Street Machine fashion flashbacks – part two

More streeter fashion trends from way back when


In part one of our streeter fashion flashbacks, we looked at some of the old classic and cringeworthy trends and mods of Street Machine style history. Here’s a heap more fashion highs and lows that’s sure to bring back some memories.

This article was originally published in the August 2013 issue of Street Machine


Those little details that you just had to have, way back when.

90/10 shocks — Need more launch? Low rebound and rear-biased for weight transfer, the 90/10 front shock is a must for those keen on some strip action or who want to look as if they are.

Alloy bolt-in rollcage — An 80s and 90s must-have, ‘monkey bars’ were often found in conjunction with racing harnesses and wildly coloured foam padding.

Bathurst drop tank — Made famous by circuit cars of the 70s and 80s, the drop tank spread its way across all makes and models. Their use on Toranas to fill out an SL/R body kit is timeless.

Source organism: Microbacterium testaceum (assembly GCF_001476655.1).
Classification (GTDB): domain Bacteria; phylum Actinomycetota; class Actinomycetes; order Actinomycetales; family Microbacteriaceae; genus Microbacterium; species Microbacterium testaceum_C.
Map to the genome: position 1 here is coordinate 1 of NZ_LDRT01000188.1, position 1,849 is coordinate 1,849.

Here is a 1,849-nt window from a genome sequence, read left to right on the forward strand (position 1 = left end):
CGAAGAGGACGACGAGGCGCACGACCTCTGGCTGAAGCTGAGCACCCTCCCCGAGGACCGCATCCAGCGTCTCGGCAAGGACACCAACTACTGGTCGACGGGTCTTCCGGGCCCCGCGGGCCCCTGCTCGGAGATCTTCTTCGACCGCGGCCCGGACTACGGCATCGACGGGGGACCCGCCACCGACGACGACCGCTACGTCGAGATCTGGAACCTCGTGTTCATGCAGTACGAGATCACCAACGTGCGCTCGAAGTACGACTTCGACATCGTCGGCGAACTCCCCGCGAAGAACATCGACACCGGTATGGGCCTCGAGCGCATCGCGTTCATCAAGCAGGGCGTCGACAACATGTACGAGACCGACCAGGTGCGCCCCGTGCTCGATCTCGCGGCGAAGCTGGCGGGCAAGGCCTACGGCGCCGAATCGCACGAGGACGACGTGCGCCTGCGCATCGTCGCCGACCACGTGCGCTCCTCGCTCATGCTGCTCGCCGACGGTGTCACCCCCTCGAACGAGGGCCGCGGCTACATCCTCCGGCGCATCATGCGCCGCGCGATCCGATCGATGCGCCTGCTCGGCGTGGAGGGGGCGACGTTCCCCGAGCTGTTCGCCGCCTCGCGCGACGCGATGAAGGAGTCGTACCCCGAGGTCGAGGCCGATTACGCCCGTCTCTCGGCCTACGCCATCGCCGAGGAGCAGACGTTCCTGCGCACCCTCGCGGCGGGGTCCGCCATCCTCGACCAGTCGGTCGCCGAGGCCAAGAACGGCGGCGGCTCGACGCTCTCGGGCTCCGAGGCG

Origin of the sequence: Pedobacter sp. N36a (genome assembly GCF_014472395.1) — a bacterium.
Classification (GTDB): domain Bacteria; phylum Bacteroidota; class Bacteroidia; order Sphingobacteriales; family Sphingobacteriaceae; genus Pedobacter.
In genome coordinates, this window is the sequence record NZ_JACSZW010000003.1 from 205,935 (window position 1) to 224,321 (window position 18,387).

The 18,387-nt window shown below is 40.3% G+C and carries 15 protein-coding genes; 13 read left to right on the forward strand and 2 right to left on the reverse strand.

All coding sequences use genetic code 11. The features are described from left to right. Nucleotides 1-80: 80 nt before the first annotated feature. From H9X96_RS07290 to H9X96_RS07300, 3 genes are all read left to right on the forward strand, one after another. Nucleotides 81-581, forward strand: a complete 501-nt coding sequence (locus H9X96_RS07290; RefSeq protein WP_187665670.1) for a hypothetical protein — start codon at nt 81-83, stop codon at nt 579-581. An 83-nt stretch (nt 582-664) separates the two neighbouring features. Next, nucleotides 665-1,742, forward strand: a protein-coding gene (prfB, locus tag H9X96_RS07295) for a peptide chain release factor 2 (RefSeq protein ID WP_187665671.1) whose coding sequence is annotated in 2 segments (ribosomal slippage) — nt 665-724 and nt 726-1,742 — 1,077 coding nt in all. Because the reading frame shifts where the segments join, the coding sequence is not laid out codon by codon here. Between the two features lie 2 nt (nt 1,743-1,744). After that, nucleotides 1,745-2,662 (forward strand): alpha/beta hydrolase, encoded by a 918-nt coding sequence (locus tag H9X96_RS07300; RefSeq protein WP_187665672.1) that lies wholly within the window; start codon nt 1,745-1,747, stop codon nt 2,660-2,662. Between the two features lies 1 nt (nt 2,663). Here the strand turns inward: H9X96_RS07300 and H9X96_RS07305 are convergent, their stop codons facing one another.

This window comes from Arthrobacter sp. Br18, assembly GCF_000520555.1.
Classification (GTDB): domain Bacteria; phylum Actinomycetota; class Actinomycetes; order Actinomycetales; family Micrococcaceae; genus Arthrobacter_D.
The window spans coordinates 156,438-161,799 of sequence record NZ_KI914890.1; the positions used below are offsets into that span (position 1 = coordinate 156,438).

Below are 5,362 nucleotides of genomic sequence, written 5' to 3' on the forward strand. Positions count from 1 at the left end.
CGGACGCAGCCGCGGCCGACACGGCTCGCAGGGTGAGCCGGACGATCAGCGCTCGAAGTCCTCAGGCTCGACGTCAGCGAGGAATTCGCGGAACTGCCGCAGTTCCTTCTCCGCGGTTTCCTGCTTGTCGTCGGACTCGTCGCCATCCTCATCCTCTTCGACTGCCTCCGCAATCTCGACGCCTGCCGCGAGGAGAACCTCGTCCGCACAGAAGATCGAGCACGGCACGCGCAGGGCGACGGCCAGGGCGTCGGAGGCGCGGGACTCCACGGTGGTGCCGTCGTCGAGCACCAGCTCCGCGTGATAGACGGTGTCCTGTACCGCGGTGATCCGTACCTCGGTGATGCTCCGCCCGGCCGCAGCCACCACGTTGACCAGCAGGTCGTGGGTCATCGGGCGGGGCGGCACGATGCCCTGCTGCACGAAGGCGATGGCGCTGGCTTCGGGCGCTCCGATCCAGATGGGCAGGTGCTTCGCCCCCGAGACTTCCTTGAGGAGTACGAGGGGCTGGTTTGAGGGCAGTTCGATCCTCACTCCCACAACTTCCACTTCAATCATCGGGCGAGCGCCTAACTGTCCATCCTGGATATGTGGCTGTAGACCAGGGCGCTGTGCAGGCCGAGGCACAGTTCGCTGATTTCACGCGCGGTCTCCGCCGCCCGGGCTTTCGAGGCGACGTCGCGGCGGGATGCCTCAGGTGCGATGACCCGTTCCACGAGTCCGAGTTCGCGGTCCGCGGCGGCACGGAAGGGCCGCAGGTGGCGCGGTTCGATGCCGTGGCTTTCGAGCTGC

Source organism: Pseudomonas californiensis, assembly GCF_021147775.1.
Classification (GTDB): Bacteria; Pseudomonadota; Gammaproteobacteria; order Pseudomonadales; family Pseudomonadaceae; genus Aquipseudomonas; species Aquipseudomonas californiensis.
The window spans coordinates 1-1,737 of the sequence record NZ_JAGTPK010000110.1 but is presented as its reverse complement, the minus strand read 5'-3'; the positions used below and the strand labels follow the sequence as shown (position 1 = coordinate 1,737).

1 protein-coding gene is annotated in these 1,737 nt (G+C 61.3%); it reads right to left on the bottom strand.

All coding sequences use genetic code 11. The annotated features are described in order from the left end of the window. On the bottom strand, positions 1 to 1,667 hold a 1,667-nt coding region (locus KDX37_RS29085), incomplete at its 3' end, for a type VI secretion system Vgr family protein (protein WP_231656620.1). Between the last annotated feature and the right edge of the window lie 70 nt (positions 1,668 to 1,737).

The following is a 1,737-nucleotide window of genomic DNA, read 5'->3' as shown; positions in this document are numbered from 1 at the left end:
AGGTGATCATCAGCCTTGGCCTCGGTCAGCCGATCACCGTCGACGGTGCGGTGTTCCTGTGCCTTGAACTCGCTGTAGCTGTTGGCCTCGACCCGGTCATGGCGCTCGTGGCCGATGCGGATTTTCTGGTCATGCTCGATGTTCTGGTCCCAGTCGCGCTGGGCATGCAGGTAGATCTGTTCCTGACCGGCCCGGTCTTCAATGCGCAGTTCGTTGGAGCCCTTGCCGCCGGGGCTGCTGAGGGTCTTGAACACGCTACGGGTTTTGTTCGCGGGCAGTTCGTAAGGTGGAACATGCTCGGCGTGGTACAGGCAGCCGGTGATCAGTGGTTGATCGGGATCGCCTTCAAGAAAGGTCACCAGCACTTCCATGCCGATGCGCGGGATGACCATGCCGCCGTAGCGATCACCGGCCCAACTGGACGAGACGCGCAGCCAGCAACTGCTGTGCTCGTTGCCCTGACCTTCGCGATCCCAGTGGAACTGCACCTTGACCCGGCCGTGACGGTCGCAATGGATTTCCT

BF Goodrich Radial T/As — The T/A was the tyre to have and one of the only brands making the big sizes we hungered for.

Bugcatcher — Can’t afford a blower or a tunnel ram? Cut a hole in your bonnet, stick of these on top of your carb and you’re away. Today’s equivalent of this is the shotgun scoop.

Chevy double-hump fuellie heads — In the days before aftermarket heads, factory performance castings were the best option to tickle for maximum flow.

Chevy drop pipes — The correct exhaust angle and chrome tip down behind your back tyres was the perfect complement to your fresh set of tramp rods.

Crane Cams — Whether the rear window sticker was a true indication of the bumpstick fitted we’ll never know but both the stickers and camshafts became iconic.